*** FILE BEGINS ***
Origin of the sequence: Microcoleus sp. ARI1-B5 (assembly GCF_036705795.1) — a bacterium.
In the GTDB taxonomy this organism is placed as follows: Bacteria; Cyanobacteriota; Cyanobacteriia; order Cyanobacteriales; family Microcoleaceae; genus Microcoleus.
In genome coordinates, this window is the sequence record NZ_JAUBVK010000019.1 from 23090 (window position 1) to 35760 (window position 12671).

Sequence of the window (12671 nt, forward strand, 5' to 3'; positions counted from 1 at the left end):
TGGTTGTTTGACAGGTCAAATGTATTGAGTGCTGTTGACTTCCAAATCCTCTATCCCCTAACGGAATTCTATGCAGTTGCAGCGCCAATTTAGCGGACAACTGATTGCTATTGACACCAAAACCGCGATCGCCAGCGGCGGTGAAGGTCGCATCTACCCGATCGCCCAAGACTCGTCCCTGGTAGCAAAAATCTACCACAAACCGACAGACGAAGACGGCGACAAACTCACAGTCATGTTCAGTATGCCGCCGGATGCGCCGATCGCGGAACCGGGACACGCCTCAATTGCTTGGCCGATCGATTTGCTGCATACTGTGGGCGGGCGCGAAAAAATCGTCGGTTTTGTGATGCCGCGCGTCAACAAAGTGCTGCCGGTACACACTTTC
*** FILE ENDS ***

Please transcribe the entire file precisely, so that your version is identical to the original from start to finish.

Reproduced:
Origin of the sequence: Microcoleus sp. ARI1-B5 (assembly GCF_036705795.1) — a bacterium.
In the GTDB taxonomy this organism is placed as follows: Bacteria; Cyanobacteriota; Cyanobacteriia; order Cyanobacteriales; family Microcoleaceae; genus Microcoleus.
In genome coordinates, this window is the sequence record NZ_JAUBVK010000019.1 from 23090 (window position 1) to 35760 (window position 12671).

Sequence of the window (12671 nt, forward strand, 5' to 3'; positions counted from 1 at the left end):
TGGTTGTTTGACAGGTCAAATGTATTGAGTGCTGTTGACTTCCAAATCCTCTATCCCCTAACGGAATTCTATGCAGTTGCAGCGCCAATTTAGCGGACAACTGATTGCTATTGACACCAAAACCGCGATCGCCAGCGGCGGTGAAGGTCGCATCTACCCGATCGCCCAAGACTCGTCCCTGGTAGCAAAAATCTACCACAAACCGACAGACGAAGACGGCGACAAACTCACAGTCATGTTCAGTATGCCGCCGGATGCGCCGATCGCGGAACCGGGACACGCCTCAATTGCTTGGCCGATCGATTTGCTGCATACTGTGGGCGGGCGCGAAAAAATCGTCGGTTTTGTGATGCCGCGCGTCAACAAAGTGCTGCCGGTACACACTTTC